Saturday, March 2, 2013

Is Dating Somebody Emotionally Half My Age Illegal?

The worst thing about being a millennial is dating millennials. We're selfish and indulgent. Engage any 20something in a conversation about dating and they will quickly prattle off a dozen things they think they deserve. Yes, I have my own foolish preconceptions about what I deserve. But at least I have the jaded wisdom to know I'm probably never going to get those things / I'm going to die alone in Arizona.

I had a moment of clarity a few weeks ago. I was sick with a cold and my boyfriend came over to take care of me. Somehow, the gay agenda shifted into me buying him raisins and crackers at CVS and making him soup while he was on the phone with his mother.

This is not to say that he has never done anything for me and I resent doing things for him. But I have always felt a tension, as if our "acts of love" weren't truly selfless and we always expected something in return. More than that, he expected the both of us to fulfill certain roles that he had carefully laid out. I was supposed to be the responsible, corporate boyfriend who paid for everything. He was supposed to be the free-spirited, sociable boyfriend that planned our weekend calendar. I never really felt comfortable playing those roles, and honestly, why does everybody think they are Jessa Johansson?

I've gone along with it because I want to make promises that make him happy and I want to keep those promises. But at some point, I'm running around the city doing things I don't want to do just so somebody doesn't get mad at me via passive aggressive texts. Maybe that's what love is. I don't know. 

The ultimate problem with millennials is that our sense of empowerment has devolved into a sense of entitlement. I give him everything I have and he thinks he deserves more. I ask him for something and he "doesn't feel like it." And he just lacks the self-awareness to recognize the hypocrisy.  I'm sure I'm missing my own hypocrisy somewhere in this post but the lasting impression is that neither of us have finished growing up and being together keeps us from doing just that. In fewer words: I'm too young to be taking care of somebody. And he is too old to need to be taken care of.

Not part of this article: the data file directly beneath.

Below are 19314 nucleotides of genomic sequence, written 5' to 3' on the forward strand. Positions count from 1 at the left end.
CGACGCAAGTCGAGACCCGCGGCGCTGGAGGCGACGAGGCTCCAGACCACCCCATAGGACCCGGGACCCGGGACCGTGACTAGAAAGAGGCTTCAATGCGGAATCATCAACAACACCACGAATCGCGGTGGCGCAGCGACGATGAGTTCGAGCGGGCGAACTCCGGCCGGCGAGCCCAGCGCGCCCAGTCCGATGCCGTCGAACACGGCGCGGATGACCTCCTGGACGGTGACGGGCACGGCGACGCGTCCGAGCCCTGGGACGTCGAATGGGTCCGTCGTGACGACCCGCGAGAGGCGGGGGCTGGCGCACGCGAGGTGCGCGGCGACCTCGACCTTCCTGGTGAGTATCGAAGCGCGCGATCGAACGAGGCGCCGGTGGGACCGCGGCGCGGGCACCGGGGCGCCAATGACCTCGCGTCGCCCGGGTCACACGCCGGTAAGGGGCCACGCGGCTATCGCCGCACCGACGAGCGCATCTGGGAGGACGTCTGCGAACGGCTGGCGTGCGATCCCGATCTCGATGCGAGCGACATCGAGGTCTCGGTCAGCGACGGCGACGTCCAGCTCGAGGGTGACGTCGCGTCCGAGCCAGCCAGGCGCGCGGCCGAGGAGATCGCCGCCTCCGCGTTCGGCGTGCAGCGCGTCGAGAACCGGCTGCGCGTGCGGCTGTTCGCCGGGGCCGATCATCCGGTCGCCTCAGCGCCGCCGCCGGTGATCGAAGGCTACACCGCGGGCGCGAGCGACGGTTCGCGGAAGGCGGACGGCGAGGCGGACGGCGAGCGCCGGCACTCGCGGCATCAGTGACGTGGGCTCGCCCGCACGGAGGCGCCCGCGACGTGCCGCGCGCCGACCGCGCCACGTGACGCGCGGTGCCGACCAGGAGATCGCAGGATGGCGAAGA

Tuesday, January 29, 2013

New is the New New

Life is good, comparatively speaking. Looking back on time when I was on OKCupid, I am almost positive that six-month stretch will go down as the darkest era of my entire life, barring a musculoskeletal degenerative disorder that I may or may not be in store for at some point in the future.

I have a boyfriend. My apartment is one block from the metro station. I haven't felt inclined to make up a nickname for my boss that includes the word "cunt" or "poop." But it's during these times of content when I forget that things have been worse and wonder if things could be better. I can't tell if it's the lack of change or the lack of turmoil that makes me anxious. I never really considered myself someone who particularly enjoyed either change or turmoil. But the things we enjoy aren't necessarily the things that make us feel alive.

I've encountered a limit that my relationship cannot seem to grow beyond. Instead of becoming deeper it's become, for lack of a better word, wider. We share every meal, thought, and moment in this circuitous vortex where yesterday's feelings are today's feelings are tomorrow's feelings. Is there anything left to do and discover that won't be a rehash of something from before? Meanwhile the bleeding of our lives into each other's makes it so that there's no longer any distinction between my life as an individual and my life as his boyfriend.

Much of the stagnancy is my own fault. I can be stubbornly distant and seem to be adamant about maintaining the integrity of our individual lives. Is the big picture here that I'm unable to take things to the proverbial "next level." Or am I just unable to see myself at the next level with him? Emotionally speaking, I dont even know what the next level is. We already share a straw at the movies, when did that stop being enough?

I don't know what this says about me, other than I am selfish and destructive and maybe need to do more growing up than I thought. I'm even more at a loss for what to do. Is it ever fair to end a perfectly stable relationship to "find oneself" among the sights and sounds of Grindr? In two weeks time I will have found out that the only fish left in the sea are one-eyed and hermaphroditic.

I met a guy in a bar recently and we've been chatting casually. The initial excitement of meeting somebody always casts a thick veil but even through that I can recognize he represents everything horrible and uncertain and painful about my OKCupid subscribing existence. But he makes life feel new.